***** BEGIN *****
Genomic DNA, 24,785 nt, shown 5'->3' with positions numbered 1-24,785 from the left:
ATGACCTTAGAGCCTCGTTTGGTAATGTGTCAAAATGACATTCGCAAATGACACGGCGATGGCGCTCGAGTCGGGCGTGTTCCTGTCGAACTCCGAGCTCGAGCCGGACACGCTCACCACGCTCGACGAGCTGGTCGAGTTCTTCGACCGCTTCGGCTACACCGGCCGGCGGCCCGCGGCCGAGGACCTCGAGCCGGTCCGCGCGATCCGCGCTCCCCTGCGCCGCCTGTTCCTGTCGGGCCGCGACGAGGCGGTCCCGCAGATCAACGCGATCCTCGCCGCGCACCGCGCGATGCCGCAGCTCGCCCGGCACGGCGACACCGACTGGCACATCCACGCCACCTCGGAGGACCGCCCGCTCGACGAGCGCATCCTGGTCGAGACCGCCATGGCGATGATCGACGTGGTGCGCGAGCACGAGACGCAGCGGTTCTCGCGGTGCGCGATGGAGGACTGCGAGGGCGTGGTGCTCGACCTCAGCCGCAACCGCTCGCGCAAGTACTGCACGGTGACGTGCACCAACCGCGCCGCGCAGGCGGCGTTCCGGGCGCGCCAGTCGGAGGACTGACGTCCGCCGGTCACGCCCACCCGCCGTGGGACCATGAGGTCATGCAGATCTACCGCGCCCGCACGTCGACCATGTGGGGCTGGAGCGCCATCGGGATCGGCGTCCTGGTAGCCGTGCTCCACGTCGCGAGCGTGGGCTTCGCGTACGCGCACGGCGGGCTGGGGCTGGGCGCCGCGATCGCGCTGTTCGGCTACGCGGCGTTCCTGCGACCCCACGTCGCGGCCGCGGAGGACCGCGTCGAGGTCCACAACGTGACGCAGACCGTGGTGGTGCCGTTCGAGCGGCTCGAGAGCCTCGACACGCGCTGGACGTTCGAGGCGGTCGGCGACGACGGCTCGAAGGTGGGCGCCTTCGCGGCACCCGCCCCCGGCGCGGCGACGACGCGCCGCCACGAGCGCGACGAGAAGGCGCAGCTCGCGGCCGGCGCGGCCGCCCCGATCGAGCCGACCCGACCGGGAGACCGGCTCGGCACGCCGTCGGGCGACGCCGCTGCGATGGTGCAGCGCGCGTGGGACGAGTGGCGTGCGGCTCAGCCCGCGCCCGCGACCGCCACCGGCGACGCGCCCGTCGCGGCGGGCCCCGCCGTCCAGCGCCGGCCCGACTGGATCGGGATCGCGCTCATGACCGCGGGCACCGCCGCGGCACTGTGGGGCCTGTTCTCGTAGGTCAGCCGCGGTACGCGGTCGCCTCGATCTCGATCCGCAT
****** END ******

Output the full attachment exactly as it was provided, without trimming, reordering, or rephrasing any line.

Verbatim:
Genomic DNA, 24,785 nt, shown 5'->3' with positions numbered 1-24,785 from the left:
ATGACCTTAGAGCCTCGTTTGGTAATGTGTCAAAATGACATTCGCAAATGACACGGCGATGGCGCTCGAGTCGGGCGTGTTCCTGTCGAACTCCGAGCTCGAGCCGGACACGCTCACCACGCTCGACGAGCTGGTCGAGTTCTTCGACCGCTTCGGCTACACCGGCCGGCGGCCCGCGGCCGAGGACCTCGAGCCGGTCCGCGCGATCCGCGCTCCCCTGCGCCGCCTGTTCCTGTCGGGCCGCGACGAGGCGGTCCCGCAGATCAACGCGATCCTCGCCGCGCACCGCGCGATGCCGCAGCTCGCCCGGCACGGCGACACCGACTGGCACATCCACGCCACCTCGGAGGACCGCCCGCTCGACGAGCGCATCCTGGTCGAGACCGCCATGGCGATGATCGACGTGGTGCGCGAGCACGAGACGCAGCGGTTCTCGCGGTGCGCGATGGAGGACTGCGAGGGCGTGGTGCTCGACCTCAGCCGCAACCGCTCGCGCAAGTACTGCACGGTGACGTGCACCAACCGCGCCGCGCAGGCGGCGTTCCGGGCGCGCCAGTCGGAGGACTGACGTCCGCCGGTCACGCCCACCCGCCGTGGGACCATGAGGTCATGCAGATCTACCGCGCCCGCACGTCGACCATGTGGGGCTGGAGCGCCATCGGGATCGGCGTCCTGGTAGCCGTGCTCCACGTCGCGAGCGTGGGCTTCGCGTACGCGCACGGCGGGCTGGGGCTGGGCGCCGCGATCGCGCTGTTCGGCTACGCGGCGTTCCTGCGACCCCACGTCGCGGCCGCGGAGGACCGCGTCGAGGTCCACAACGTGACGCAGACCGTGGTGGTGCCGTTCGAGCGGCTCGAGAGCCTCGACACGCGCTGGACGTTCGAGGCGGTCGGCGACGACGGCTCGAAGGTGGGCGCCTTCGCGGCACCCGCCCCCGGCGCGGCGACGACGCGCCGCCACGAGCGCGACGAGAAGGCGCAGCTCGCGGCCGGCGCGGCCGCCCCGATCGAGCCGACCCGACCGGGAGACCGGCTCGGCACGCCGTCGGGCGACGCCGCTGCGATGGTGCAGCGCGCGTGGGACGAGTGGCGTGCGGCTCAGCCCGCGCCCGCGACCGCCACCGGCGACGCGCCCGTCGCGGCGGGCCCCGCCGTCCAGCGCCGGCCCGACTGGATCGGGATCGCGCTCATGACCGCGGGCACCGCCGCGGCACTGTGGGGCCTGTTCTCGTAGGTCAGCCGCGGTACGCGGTCGCCTCGATCTCGATCCGCAT